Wednesday, December 30, 2009

Chicken steak

Chuck. Blade. Paleron. Flatiron steak. Chicken many names for this piece of beef from the shoulder.

Staring happily at the chicken steak in the display case at Dickson's Farmstand at the Chelsea Market, I asked the girl serving me where exactly on the shoulder it belongs, as I have no idea how to tell butchers in parts foreign what a chicken steak is. Ain't none of them heard of its French name, paleron.

I have only ever seen it at Los Paisanos on Smith Street in Brooklyn, and I always use it for boeuf bourgignon; at least, ever since I ate it at Les Halles, for Anthony Bourdain's 50th birthday party.

In case you're wondering, it was not a very exclusive affair. The place was jammed solid with upright people, cradling bowls of the boeuf, which was served en masse with impeccable frites. I had his then-editor, Mr Gianopoulous to thank for the invitation (thanks again, Mr G). Surprisingly, it was the best boeuf bourgignon I had ever eaten, and as soon as the Les Halles Cookbook was in my hands, and I had read the recipe, that boeuf was my boeuf - except I still use bacon, which he does not - recipe here, at 66 Square Feet (the Food) and a lot more red wine. Point is, Mr Bourdain specified chicken steak. And that makes all the difference.

So...when I told the friendly Dickson's girl that it's what I use for boeuf bourgignon, she said, very brightly, Oh no, that's a waste of chicken steak, you should use chuck!

Um. This was confusing. I thought it was a type of chuck.

I have eaten that same recipe made with plain old "chuck," cooked by the same Mr G's then-girlfriend, when we were still on speaking terms, before she wrote The Book. Though tenderish, it still had that stringy, chucky feel. Chicken steak, on the other hand, with its distinctive central seam of fat around a tender cartilage, dissolves in your mouth.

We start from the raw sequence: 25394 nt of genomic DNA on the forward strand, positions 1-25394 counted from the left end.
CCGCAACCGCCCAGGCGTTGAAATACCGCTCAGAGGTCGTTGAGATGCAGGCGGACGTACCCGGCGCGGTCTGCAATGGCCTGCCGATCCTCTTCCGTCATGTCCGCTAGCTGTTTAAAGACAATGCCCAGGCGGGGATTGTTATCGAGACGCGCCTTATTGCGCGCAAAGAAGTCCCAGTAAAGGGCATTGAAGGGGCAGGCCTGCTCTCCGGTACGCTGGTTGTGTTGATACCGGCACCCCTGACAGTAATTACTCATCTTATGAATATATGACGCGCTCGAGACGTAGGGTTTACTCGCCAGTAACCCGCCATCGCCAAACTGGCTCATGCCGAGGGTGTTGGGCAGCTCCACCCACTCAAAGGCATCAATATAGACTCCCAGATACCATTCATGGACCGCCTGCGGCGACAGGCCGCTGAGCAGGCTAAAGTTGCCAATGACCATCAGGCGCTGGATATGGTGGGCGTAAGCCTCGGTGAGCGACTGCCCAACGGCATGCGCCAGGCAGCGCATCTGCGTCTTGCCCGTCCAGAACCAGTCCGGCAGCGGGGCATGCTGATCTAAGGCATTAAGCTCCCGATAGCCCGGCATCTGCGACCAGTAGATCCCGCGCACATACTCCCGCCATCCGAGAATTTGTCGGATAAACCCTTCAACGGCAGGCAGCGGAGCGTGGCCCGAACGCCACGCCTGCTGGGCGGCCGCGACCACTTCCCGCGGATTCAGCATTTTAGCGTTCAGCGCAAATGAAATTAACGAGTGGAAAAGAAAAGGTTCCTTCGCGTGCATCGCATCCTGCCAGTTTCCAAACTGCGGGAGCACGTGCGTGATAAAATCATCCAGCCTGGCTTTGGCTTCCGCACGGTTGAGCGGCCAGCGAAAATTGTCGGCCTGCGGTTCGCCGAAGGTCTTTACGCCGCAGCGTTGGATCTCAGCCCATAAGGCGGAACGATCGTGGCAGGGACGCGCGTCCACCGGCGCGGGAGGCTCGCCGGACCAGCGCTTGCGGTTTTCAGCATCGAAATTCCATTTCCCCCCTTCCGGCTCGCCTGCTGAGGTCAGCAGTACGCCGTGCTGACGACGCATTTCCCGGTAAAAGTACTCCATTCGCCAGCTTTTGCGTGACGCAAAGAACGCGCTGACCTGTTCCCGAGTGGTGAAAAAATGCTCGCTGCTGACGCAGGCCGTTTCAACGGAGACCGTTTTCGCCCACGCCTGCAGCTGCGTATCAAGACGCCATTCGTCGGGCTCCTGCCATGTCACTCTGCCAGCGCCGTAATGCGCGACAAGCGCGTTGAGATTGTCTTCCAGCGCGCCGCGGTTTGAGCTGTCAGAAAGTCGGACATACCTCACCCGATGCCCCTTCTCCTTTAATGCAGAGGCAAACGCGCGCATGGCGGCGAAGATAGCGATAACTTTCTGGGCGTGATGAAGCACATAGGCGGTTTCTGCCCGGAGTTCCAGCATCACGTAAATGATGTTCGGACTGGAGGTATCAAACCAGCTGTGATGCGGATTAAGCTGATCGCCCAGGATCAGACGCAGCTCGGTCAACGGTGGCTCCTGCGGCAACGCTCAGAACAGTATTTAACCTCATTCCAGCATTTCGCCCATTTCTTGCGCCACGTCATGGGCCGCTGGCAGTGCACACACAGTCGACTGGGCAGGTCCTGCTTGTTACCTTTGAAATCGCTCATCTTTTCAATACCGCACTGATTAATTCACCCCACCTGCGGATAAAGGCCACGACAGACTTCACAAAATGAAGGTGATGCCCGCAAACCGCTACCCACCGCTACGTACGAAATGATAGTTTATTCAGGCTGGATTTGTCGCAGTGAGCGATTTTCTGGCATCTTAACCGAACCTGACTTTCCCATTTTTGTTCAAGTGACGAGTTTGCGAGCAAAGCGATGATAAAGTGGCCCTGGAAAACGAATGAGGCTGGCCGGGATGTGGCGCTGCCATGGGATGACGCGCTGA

"A waste of chicken steak?" I don't think so. That boeuf is divine.

The problem for Web surfers and cooks is that the definition of chuck is very broad. There is chuck and there is chuck.  There could be good chuck and bad chuck. But chicken steak is chuck. All from the shoulder of the beef. But the Dicksons girl couldn't tell me where, exactly.

In short: It it doesn't have that seam dividing the steak down the middle, it ain't chicken steak.

So. Anyone else have another name for this piece of meat? [See comments.]


  1. This steak is also known as top blade steak. The tender, juicy top blade steak comes from the shoulder clod and resembles a flank steak. Top blade steak can be grilled, skillet cooked, or stir-fried, and it is one of the most tender, richly flavored steaks. I think it's a great cut to use for "BB"

  2. In NZ we knew it as blade.Top blade for the better piece. My mother always asked (or sent me to ask) for it as such, rather than "stewing steak" or "gravy beef" for which the butcher tended to give one shin!
    But in those days, the meat was all grass-fed and often farm-killed.
    What the heck you get now I don't know.
    Chicken steak is new to me!

  3. Thank you, Anonymous - top blade it is!

    Dinahmow - another vote for blade. Judging by the amount of marbling in this meat (not much) this beef probably is grass fed...I should have asked. They say they source everything locally.

  4. Another thought, what season is the beast killed? It can make a difference, especially in drought-prone areas.

    Oh, look! WV is cowaw

  5. WV creeps me out, sometimes, like the ads google pops up after one has written an email about bunnies, and suddenly there's an ad for bunny slippers. Big bunny is watching us...

    Drought, hm, might apply more to you. Most grainfed stock in the US are sent to feedlots to be fattened up for several months before slaughter, so their diet is pretty detached from weather.

  6. In Michigan, it's a "petite" steak. It's from the clod. The same part where the English Roast comes. You can cut the petite out and have both petite steaks and English roasts.


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